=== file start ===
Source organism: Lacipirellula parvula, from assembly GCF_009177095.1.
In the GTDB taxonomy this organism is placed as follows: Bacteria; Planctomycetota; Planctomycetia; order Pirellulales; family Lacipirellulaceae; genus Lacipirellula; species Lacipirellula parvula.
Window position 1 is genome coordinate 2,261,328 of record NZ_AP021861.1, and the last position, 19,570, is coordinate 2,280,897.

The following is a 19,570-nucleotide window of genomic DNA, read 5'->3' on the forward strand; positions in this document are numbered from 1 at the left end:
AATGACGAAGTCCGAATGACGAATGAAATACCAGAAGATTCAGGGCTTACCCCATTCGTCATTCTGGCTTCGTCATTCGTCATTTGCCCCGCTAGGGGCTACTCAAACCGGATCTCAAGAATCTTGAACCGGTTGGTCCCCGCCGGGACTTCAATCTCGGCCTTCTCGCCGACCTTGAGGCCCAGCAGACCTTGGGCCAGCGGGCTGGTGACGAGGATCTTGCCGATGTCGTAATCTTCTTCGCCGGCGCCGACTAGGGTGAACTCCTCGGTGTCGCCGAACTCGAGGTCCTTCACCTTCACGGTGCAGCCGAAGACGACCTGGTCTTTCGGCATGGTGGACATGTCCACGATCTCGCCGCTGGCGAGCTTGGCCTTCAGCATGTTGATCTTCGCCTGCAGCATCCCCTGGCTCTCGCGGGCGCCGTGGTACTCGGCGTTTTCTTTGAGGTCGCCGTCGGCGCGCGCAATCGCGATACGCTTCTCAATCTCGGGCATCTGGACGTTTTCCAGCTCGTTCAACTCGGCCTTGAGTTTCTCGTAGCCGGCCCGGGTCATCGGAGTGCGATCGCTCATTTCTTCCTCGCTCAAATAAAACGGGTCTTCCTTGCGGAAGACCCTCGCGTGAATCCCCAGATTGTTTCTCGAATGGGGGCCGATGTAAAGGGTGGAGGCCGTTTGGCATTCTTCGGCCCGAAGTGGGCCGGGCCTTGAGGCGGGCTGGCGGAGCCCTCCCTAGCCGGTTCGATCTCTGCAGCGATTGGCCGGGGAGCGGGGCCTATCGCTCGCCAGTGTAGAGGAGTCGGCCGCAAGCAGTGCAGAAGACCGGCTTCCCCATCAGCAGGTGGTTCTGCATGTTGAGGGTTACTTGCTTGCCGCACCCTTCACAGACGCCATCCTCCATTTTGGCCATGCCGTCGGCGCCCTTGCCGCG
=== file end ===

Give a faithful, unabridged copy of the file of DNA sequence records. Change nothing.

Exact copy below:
Source organism: Lacipirellula parvula, from assembly GCF_009177095.1.
In the GTDB taxonomy this organism is placed as follows: Bacteria; Planctomycetota; Planctomycetia; order Pirellulales; family Lacipirellulaceae; genus Lacipirellula; species Lacipirellula parvula.
Window position 1 is genome coordinate 2,261,328 of record NZ_AP021861.1, and the last position, 19,570, is coordinate 2,280,897.

The following is a 19,570-nucleotide window of genomic DNA, read 5'->3' on the forward strand; positions in this document are numbered from 1 at the left end:
AATGACGAAGTCCGAATGACGAATGAAATACCAGAAGATTCAGGGCTTACCCCATTCGTCATTCTGGCTTCGTCATTCGTCATTTGCCCCGCTAGGGGCTACTCAAACCGGATCTCAAGAATCTTGAACCGGTTGGTCCCCGCCGGGACTTCAATCTCGGCCTTCTCGCCGACCTTGAGGCCCAGCAGACCTTGGGCCAGCGGGCTGGTGACGAGGATCTTGCCGATGTCGTAATCTTCTTCGCCGGCGCCGACTAGGGTGAACTCCTCGGTGTCGCCGAACTCGAGGTCCTTCACCTTCACGGTGCAGCCGAAGACGACCTGGTCTTTCGGCATGGTGGACATGTCCACGATCTCGCCGCTGGCGAGCTTGGCCTTCAGCATGTTGATCTTCGCCTGCAGCATCCCCTGGCTCTCGCGGGCGCCGTGGTACTCGGCGTTTTCTTTGAGGTCGCCGTCGGCGCGCGCAATCGCGATACGCTTCTCAATCTCGGGCATCTGGACGTTTTCCAGCTCGTTCAACTCGGCCTTGAGTTTCTCGTAGCCGGCCCGGGTCATCGGAGTGCGATCGCTCATTTCTTCCTCGCTCAAATAAAACGGGTCTTCCTTGCGGAAGACCCTCGCGTGAATCCCCAGATTGTTTCTCGAATGGGGGCCGATGTAAAGGGTGGAGGCCGTTTGGCATTCTTCGGCCCGAAGTGGGCCGGGCCTTGAGGCGGGCTGGCGGAGCCCTCCCTAGCCGGTTCGATCTCTGCAGCGATTGGCCGGGGAGCGGGGCCTATCGCTCGCCAGTGTAGAGGAGTCGGCCGCAAGCAGTGCAGAAGACCGGCTTCCCCATCAGCAGGTGGTTCTGCATGTTGAGGGTTACTTGCTTGCCGCACCCTTCACAGACGCCATCCTCCATTTTGGCCATGCCGTCGGCGCCCTTGCCGCG